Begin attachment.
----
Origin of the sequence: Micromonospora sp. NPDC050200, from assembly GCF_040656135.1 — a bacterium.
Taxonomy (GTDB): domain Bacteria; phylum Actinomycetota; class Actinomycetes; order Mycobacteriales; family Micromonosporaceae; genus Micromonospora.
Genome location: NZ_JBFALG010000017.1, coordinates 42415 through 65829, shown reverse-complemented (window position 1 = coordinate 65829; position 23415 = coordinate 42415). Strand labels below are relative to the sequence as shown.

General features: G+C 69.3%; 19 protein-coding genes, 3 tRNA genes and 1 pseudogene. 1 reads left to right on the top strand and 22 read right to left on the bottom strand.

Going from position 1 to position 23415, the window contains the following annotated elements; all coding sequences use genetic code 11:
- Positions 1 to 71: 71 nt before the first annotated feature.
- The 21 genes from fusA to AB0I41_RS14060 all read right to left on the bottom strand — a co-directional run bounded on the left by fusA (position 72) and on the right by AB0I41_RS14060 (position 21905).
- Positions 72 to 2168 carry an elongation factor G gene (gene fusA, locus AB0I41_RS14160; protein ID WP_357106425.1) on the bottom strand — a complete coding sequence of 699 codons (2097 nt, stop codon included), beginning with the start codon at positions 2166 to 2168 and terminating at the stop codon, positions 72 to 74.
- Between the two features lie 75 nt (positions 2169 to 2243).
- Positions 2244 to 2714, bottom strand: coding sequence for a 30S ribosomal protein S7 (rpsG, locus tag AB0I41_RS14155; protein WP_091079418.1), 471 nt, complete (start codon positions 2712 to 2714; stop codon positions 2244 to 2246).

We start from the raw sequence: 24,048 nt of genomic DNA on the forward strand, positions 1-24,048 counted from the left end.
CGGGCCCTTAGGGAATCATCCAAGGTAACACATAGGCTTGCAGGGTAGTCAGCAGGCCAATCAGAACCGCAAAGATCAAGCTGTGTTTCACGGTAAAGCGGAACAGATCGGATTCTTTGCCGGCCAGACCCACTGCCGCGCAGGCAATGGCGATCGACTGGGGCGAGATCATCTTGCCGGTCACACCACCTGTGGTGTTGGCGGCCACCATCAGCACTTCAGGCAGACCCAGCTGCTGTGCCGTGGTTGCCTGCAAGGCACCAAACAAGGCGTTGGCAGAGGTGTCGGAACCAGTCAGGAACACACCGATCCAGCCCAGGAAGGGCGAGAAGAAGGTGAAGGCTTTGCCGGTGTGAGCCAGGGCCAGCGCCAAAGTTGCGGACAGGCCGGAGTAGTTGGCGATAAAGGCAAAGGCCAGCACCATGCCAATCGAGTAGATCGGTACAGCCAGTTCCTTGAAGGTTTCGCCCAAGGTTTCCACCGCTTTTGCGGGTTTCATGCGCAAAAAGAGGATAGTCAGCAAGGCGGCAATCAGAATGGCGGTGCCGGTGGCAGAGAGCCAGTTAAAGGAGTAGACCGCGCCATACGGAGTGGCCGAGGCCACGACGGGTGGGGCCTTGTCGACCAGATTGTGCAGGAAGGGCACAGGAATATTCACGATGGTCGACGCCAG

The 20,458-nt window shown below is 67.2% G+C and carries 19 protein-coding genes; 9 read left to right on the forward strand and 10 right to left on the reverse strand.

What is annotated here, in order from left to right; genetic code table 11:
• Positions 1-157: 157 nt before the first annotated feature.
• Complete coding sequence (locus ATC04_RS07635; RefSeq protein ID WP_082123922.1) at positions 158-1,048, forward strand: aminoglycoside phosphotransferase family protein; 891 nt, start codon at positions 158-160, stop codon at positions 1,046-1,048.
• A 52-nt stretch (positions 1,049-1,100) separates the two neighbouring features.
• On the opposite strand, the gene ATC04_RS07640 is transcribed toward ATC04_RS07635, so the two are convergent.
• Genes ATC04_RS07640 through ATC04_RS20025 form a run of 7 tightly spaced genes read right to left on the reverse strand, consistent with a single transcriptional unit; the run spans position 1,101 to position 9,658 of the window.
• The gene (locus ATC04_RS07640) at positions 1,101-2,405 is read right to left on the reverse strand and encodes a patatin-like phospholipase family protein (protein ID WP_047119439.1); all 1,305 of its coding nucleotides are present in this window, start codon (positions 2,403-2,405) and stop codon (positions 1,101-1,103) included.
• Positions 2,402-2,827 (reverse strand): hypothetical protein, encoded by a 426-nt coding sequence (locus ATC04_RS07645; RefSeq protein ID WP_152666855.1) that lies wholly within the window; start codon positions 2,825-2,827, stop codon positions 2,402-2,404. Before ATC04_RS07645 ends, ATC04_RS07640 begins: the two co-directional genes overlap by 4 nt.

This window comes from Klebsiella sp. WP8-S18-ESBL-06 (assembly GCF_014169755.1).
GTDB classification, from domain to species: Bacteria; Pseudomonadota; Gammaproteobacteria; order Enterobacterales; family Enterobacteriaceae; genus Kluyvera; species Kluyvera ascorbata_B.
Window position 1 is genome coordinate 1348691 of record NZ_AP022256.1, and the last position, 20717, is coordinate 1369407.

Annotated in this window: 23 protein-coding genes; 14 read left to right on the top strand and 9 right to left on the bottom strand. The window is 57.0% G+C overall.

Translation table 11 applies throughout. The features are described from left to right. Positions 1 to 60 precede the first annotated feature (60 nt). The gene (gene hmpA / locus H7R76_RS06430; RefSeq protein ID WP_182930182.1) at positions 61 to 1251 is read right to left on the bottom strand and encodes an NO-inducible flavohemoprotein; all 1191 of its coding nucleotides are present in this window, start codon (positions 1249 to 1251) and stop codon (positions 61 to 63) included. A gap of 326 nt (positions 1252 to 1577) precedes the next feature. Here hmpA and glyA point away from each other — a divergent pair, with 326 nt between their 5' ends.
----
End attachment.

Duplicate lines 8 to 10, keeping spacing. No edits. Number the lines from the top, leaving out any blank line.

- Positions 72 to 2168 carry an elongation factor G gene (gene fusA, locus AB0I41_RS14160; protein ID WP_357106425.1) on the bottom strand — a complete coding sequence of 699 codons (2097 nt, stop codon included), beginning with the start codon at positions 2166 to 2168 and terminating at the stop codon, positions 72 to 74.
- Between the two features lie 75 nt (positions 2169 to 2243).
- Positions 2244 to 2714, bottom strand: coding sequence for a 30S ribosomal protein S7 (rpsG, locus tag AB0I41_RS14155; protein WP_091079418.1), 471 nt, complete (start codon positions 2712 to 2714; stop codon positions 2244 to 2246).